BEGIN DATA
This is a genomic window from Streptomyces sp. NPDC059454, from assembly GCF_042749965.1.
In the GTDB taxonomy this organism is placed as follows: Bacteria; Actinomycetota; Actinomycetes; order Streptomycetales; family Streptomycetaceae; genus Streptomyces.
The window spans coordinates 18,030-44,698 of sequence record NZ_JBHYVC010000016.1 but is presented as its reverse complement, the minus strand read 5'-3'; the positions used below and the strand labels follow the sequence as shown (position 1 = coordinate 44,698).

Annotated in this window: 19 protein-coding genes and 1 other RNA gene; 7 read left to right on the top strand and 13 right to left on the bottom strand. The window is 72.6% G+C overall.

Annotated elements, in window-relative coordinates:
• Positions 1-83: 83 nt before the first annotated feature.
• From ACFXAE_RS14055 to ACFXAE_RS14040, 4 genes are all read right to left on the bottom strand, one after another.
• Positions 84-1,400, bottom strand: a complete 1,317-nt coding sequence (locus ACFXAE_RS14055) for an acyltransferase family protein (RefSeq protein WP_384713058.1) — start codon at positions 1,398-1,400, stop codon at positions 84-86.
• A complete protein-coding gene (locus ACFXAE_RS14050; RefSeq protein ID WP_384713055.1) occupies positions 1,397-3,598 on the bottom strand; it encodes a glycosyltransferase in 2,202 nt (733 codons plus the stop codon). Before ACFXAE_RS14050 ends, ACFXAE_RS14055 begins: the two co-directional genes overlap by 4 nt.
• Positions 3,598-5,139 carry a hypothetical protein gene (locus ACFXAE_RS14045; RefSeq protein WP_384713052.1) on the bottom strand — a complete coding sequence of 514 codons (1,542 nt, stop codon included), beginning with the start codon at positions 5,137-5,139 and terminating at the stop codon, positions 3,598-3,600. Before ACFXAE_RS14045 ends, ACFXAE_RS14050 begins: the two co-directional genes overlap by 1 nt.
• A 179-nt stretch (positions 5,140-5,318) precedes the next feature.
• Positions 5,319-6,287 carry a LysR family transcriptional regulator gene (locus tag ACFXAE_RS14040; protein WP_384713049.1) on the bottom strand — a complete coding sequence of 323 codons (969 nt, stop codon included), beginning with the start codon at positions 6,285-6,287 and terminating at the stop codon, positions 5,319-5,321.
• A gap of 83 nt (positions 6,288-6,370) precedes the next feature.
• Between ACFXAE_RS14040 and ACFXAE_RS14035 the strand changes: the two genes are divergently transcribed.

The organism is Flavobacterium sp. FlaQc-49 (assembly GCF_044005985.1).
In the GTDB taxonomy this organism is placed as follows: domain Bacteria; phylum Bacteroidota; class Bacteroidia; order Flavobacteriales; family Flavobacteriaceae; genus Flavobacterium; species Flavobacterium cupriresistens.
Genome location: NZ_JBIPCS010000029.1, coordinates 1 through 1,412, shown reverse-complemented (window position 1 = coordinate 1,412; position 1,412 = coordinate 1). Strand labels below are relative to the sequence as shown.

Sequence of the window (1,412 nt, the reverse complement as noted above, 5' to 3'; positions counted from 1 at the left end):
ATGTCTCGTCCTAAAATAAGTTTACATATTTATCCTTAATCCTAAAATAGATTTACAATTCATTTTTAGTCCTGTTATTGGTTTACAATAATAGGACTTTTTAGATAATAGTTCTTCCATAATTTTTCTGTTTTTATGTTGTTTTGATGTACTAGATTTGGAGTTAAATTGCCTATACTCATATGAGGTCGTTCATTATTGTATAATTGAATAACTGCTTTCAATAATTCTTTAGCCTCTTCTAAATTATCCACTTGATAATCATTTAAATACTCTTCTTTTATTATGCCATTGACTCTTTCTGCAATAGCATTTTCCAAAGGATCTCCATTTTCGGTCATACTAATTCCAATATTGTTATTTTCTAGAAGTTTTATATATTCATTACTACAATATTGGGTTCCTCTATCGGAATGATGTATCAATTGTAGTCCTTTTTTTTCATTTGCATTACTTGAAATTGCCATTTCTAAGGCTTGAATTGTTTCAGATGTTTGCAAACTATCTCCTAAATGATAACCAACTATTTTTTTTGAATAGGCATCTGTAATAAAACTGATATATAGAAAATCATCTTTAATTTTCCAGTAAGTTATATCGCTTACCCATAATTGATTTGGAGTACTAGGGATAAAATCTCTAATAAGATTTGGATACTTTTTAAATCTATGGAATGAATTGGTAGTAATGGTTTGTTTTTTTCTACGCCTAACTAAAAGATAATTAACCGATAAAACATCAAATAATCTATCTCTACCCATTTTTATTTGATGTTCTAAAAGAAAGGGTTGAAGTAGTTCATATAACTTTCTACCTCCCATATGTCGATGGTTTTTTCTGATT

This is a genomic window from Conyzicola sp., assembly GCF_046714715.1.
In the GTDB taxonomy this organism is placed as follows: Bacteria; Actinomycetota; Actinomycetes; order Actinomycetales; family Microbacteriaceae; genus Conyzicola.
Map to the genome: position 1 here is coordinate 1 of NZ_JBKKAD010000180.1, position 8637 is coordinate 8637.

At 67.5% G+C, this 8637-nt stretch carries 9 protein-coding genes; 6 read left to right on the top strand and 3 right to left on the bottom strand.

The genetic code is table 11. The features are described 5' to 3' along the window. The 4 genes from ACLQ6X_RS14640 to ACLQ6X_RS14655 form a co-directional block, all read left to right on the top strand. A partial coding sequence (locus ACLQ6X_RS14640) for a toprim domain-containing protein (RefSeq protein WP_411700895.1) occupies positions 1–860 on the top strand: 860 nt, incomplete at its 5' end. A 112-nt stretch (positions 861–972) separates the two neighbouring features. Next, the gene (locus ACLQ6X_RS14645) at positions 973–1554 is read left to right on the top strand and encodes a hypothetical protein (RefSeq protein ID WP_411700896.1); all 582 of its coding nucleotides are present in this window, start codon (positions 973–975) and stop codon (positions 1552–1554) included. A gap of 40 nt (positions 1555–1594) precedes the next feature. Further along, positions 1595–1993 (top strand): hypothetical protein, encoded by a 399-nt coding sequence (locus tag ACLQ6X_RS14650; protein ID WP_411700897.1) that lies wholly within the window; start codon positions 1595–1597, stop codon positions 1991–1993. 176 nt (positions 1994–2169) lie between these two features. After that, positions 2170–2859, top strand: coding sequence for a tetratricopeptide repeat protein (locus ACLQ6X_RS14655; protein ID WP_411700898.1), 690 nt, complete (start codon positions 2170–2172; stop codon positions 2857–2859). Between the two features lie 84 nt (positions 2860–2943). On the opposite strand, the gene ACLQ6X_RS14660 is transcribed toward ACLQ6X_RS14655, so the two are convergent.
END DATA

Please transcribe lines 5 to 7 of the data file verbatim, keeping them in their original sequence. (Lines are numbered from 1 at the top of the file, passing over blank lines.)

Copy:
Annotated elements, in window-relative coordinates:
• Positions 1-83: 83 nt before the first annotated feature.
• From ACFXAE_RS14055 to ACFXAE_RS14040, 4 genes are all read right to left on the bottom strand, one after another.